angles.
1. The diagonals of a square bisect each other and meet at 90
degrees
2. The diagonals of a square bisect its angles
3. The diagonals of a square are perpendicular
iv. A rhombus is a quadrilateral with four equal sides.
1. Opposite angles of a rhombus are equal
2. The two diagonals of a rhombus are perpendicular

3. The area of the rhombus is equal to the product of its

diagonals.
f. A polygon is a plane figure bounded by a closed path or circuit, composed of
a finite sequence of straight line segments.
i. The segments are called sides, and the points where two edges meet
are the polygons vertices.
ii. A regular polygon has equal length of all sides and equal measure of all
interior angles.
iii. The sum of all interior angle of a regular polygon is equal to (n -2) x
180.
iv. The measure of each interior angle of a regular polygon is equal to (n2) x 180 divided by the number of sides.
11.

Recall the following basic concepts in elementary algebra:

a. An algebraic expression is a mathematical expression made up of the signs
and symbols of algebra. These symbols include Arabic numerals, literal
numbers, the signs of operation, and so forth.
b. The components of an algebraic expression are called terms. Based on the
number of terms, special designations are given to algebraic expressions:
i. An expression containing one term is called monomial
ii. A binomial contains two terms
iii. A trinomial consists of three terms
iv. Any expression containing two or more terms may also be called by the
general name, Polynomial.

12.

A polynomial expression is a monomial or a sum of monomials.

a. The degree of a polynomial expression with one variable is the value of the
largest exponent of the variable that appears in any term.
b. A functional relationship between quantities that can be described by an
equation where y equals a polynomial expression of x is a polynomial
function.
i. Linear function is a polynomial function with a degree equal to 1
1. The graph of a linear function is a straight line
ii. Quadratic Function is a polynomial function with degree equal to 2.
1. The graph of a quadratic function is a parabola
iii. Cubic Function is a polynomial function with degree equal to 3.
1. The graph of a cubic function is a curve.

13.

Recall the Principles in evaluation of polynomial expressions:

a. Group like terms using the commutative and associative properties
b. Combine like terms using the distributive property
c. Simplifying powers can also help you multiply monomials
i. Multiplying powers with like bases: am x an = am+n
ii. Raising a power to a power: (am)n = amn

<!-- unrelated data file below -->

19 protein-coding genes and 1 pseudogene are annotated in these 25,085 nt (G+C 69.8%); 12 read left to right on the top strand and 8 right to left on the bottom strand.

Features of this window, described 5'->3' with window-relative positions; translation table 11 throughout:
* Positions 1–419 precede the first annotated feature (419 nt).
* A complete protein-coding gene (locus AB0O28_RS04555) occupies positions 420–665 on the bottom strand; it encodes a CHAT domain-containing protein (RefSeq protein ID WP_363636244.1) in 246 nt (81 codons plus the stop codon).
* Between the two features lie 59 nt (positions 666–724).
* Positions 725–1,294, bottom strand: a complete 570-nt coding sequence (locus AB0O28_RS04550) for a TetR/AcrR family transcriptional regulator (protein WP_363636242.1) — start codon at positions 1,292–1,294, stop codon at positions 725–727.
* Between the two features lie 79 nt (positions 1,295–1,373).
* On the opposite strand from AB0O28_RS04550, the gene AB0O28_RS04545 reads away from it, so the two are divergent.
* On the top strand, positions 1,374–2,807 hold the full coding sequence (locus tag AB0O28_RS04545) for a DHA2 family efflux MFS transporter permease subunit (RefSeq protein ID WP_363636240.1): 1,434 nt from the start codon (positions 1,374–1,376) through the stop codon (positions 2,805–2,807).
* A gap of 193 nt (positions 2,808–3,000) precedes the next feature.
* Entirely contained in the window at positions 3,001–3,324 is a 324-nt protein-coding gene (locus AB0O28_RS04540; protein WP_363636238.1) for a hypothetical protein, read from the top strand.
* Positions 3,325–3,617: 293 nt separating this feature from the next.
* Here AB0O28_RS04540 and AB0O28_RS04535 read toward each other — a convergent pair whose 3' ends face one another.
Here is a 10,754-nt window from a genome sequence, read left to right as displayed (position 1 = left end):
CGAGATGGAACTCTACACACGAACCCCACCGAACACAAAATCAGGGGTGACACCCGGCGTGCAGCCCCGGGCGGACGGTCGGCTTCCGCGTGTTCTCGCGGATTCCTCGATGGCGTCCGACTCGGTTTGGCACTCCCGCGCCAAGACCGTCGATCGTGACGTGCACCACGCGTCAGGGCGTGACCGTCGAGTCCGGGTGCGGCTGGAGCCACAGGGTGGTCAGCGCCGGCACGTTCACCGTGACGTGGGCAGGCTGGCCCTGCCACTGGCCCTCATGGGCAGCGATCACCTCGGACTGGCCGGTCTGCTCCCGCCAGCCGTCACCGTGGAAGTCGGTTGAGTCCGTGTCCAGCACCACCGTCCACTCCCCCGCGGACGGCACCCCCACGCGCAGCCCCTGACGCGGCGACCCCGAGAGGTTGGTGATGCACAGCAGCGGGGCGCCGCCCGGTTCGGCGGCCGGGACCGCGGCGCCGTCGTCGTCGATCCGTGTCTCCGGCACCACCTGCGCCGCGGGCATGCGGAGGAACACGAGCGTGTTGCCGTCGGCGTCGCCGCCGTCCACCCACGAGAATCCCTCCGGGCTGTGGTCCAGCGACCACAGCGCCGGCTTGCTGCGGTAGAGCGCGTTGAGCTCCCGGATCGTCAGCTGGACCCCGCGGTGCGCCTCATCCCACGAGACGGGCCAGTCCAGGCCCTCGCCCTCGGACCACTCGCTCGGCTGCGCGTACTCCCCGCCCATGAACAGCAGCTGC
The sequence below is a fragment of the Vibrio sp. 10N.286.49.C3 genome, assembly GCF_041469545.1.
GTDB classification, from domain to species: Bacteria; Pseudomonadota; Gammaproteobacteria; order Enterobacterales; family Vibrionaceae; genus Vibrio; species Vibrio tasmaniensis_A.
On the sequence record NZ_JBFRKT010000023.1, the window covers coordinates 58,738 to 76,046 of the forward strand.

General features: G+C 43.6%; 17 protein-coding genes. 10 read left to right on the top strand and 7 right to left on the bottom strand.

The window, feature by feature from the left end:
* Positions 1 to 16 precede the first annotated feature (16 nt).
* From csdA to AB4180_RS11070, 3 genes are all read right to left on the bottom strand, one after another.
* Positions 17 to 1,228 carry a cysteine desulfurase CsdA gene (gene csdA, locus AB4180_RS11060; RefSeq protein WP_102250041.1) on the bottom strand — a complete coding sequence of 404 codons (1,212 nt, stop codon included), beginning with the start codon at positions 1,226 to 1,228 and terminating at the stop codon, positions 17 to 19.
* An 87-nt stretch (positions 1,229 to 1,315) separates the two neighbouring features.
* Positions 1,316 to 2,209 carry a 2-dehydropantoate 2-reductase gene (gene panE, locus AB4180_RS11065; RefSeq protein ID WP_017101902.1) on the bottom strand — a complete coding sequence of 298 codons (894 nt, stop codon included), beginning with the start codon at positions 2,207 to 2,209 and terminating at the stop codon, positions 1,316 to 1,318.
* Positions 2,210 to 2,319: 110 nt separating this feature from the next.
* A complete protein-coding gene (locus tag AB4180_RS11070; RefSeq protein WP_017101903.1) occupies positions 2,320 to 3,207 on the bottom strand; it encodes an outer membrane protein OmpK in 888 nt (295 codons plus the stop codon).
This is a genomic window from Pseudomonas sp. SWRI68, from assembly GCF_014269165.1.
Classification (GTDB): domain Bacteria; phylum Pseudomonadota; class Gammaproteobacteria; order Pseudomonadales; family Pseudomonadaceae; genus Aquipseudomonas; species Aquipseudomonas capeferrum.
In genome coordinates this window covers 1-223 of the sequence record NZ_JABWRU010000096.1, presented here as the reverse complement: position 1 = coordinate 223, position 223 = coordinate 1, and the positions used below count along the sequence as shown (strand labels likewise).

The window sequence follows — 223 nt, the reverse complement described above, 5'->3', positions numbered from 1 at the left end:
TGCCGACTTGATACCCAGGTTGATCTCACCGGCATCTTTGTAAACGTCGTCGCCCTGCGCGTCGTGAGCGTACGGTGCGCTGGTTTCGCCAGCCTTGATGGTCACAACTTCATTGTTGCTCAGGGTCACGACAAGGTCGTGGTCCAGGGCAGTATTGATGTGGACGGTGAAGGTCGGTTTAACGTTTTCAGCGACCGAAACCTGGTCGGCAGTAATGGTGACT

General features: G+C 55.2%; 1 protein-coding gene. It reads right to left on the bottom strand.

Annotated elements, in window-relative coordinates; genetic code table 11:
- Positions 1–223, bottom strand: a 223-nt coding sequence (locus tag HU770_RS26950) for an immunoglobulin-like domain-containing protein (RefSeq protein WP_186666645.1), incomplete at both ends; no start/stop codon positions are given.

iii. Raising a product to a power: (ab)n = an x bn
iv. Zero Power: a0 = 1

14.

Factoring Polynomial means writing it as a product of 2 or more monomials.

a. Common Monomial Factor
b. Grouping
c. Square of Binomial / Perfect Square Trinomial

d.
e.
f.
g.
h.

Difference of two squares

Completing the Square
Sum of two cubes
Difference of two cubes

15.
Linear equation is an algebraic equation which each term is either constant
or the product of a constant and a single variable. These may be expressed in the
following forms:
a. Standard Form: Ax + By + C = 0
b. Slope Intercept Form : y = mx + b
y y
c. Two-point form: y y 1= 2 1
x 2x 1
d. Point-slope form: y y1 = m (x x1)
16.
A linear inequality is an inequality which involves linear function. The
solution to a linear inequality is obtained by shading the corresponding half-space
in the Cartesian plane after graphing the expression as a linear function.
17.
a.
b.
c.
d.

Recall the various Counting Techniques.

Fundamental Principle of Counting in a sequence of events, the total
possible number of ways all events can be performed is the product of the
possible number of ways each individual event can be performed.
Factorial
Permutation is an arrangement of objects without repetition where order is
important. A permutation of n objects, arranged in groups of size r, without
repetition, and order being important is: nPr = n! / (n-r)!
Combination is an arrangement of objects without repetition where order is
not important. A combination of n objects, arranged in groups of size r
without repetition, and order not being important is nCr = n! / (n r)! r!

e.
18.
Probability is a measure of certainty or uncertainty that an event will happen.
It ranges from zero (0) to one (1).
a. The probability of an impossible event (an event that will never occur) is 0.
b. The probability of a certain event (an event that will surely happen) is 1.
c. The probability (P) of an event (E) is expressed mathematically as:
P(E) = number of wanted outcomes / number of possible outcomes
19.
Measures of Central Tendency are numerical descriptive measures which
indicate or locate the center of distribution or data set.
a. The mean of a set of values or measurements is the sum of all the
measurements divided by the number of measurements in the set.
b. The median is the middle value of a given set of measurements, provided
that the values or measurements are arranged in an array. An array is an
arrangement of values in increasing or decreasing values.
c. The mode is the value which occurs most frequently in a set of
measurements or values.
Prepared by:
Marco Rhonel M. Eusebio